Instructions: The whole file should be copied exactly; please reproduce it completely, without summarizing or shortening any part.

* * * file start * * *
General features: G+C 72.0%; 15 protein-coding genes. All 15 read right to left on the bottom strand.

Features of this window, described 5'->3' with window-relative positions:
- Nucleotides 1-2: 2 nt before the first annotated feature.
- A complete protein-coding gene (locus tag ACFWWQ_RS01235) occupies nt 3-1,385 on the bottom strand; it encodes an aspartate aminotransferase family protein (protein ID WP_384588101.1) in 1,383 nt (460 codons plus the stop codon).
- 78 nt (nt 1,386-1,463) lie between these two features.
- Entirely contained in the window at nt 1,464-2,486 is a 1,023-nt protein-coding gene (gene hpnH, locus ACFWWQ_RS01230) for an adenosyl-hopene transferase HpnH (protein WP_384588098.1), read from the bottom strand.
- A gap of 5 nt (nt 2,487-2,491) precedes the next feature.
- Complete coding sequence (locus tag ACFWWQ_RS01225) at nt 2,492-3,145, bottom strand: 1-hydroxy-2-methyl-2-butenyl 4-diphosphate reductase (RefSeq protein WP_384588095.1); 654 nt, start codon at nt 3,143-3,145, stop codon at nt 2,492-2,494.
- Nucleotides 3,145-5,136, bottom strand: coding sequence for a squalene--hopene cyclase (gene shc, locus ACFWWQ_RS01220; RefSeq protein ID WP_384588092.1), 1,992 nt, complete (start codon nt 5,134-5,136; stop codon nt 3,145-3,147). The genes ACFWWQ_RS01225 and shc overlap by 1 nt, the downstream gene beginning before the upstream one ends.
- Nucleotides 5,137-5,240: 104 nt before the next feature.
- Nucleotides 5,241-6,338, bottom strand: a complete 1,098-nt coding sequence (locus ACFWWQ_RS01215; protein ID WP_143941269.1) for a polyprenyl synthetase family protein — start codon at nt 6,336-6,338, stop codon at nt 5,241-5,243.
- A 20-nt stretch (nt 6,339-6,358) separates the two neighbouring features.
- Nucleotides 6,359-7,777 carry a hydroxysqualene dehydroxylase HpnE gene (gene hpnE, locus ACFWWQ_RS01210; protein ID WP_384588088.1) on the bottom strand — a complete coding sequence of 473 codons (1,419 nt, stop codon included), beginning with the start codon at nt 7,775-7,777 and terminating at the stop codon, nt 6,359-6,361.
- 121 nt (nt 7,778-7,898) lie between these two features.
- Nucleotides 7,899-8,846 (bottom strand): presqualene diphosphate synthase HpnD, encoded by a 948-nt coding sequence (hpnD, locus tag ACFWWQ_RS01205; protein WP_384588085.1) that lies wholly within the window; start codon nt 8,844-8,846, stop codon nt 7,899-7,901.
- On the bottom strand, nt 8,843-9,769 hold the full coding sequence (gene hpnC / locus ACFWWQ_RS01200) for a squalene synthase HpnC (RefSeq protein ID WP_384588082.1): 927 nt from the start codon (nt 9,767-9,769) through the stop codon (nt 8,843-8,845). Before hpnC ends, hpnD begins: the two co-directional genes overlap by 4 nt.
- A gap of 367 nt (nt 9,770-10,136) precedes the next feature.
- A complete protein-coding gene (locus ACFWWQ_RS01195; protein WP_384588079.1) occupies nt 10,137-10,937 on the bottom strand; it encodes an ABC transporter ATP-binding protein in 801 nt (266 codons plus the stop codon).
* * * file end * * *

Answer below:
General features: G+C 72.0%; 15 protein-coding genes. All 15 read right to left on the bottom strand.

Features of this window, described 5'->3' with window-relative positions:
- Nucleotides 1-2: 2 nt before the first annotated feature.
- A complete protein-coding gene (locus tag ACFWWQ_RS01235) occupies nt 3-1,385 on the bottom strand; it encodes an aspartate aminotransferase family protein (protein ID WP_384588101.1) in 1,383 nt (460 codons plus the stop codon).
- 78 nt (nt 1,386-1,463) lie between these two features.
- Entirely contained in the window at nt 1,464-2,486 is a 1,023-nt protein-coding gene (gene hpnH, locus ACFWWQ_RS01230) for an adenosyl-hopene transferase HpnH (protein WP_384588098.1), read from the bottom strand.
- A gap of 5 nt (nt 2,487-2,491) precedes the next feature.
- Complete coding sequence (locus tag ACFWWQ_RS01225) at nt 2,492-3,145, bottom strand: 1-hydroxy-2-methyl-2-butenyl 4-diphosphate reductase (RefSeq protein WP_384588095.1); 654 nt, start codon at nt 3,143-3,145, stop codon at nt 2,492-2,494.
- Nucleotides 3,145-5,136, bottom strand: coding sequence for a squalene--hopene cyclase (gene shc, locus ACFWWQ_RS01220; RefSeq protein ID WP_384588092.1), 1,992 nt, complete (start codon nt 5,134-5,136; stop codon nt 3,145-3,147). The genes ACFWWQ_RS01225 and shc overlap by 1 nt, the downstream gene beginning before the upstream one ends.
- Nucleotides 5,137-5,240: 104 nt before the next feature.
- Nucleotides 5,241-6,338, bottom strand: a complete 1,098-nt coding sequence (locus ACFWWQ_RS01215; protein ID WP_143941269.1) for a polyprenyl synthetase family protein — start codon at nt 6,336-6,338, stop codon at nt 5,241-5,243.
- A 20-nt stretch (nt 6,339-6,358) separates the two neighbouring features.
- Nucleotides 6,359-7,777 carry a hydroxysqualene dehydroxylase HpnE gene (gene hpnE, locus ACFWWQ_RS01210; protein ID WP_384588088.1) on the bottom strand — a complete coding sequence of 473 codons (1,419 nt, stop codon included), beginning with the start codon at nt 7,775-7,777 and terminating at the stop codon, nt 6,359-6,361.
- 121 nt (nt 7,778-7,898) lie between these two features.
- Nucleotides 7,899-8,846 (bottom strand): presqualene diphosphate synthase HpnD, encoded by a 948-nt coding sequence (hpnD, locus tag ACFWWQ_RS01205; protein WP_384588085.1) that lies wholly within the window; start codon nt 8,844-8,846, stop codon nt 7,899-7,901.
- On the bottom strand, nt 8,843-9,769 hold the full coding sequence (gene hpnC / locus ACFWWQ_RS01200) for a squalene synthase HpnC (RefSeq protein ID WP_384588082.1): 927 nt from the start codon (nt 9,767-9,769) through the stop codon (nt 8,843-8,845). Before hpnC ends, hpnD begins: the two co-directional genes overlap by 4 nt.
- A gap of 367 nt (nt 9,770-10,136) precedes the next feature.
- A complete protein-coding gene (locus ACFWWQ_RS01195; protein WP_384588079.1) occupies nt 10,137-10,937 on the bottom strand; it encodes an ABC transporter ATP-binding protein in 801 nt (266 codons plus the stop codon).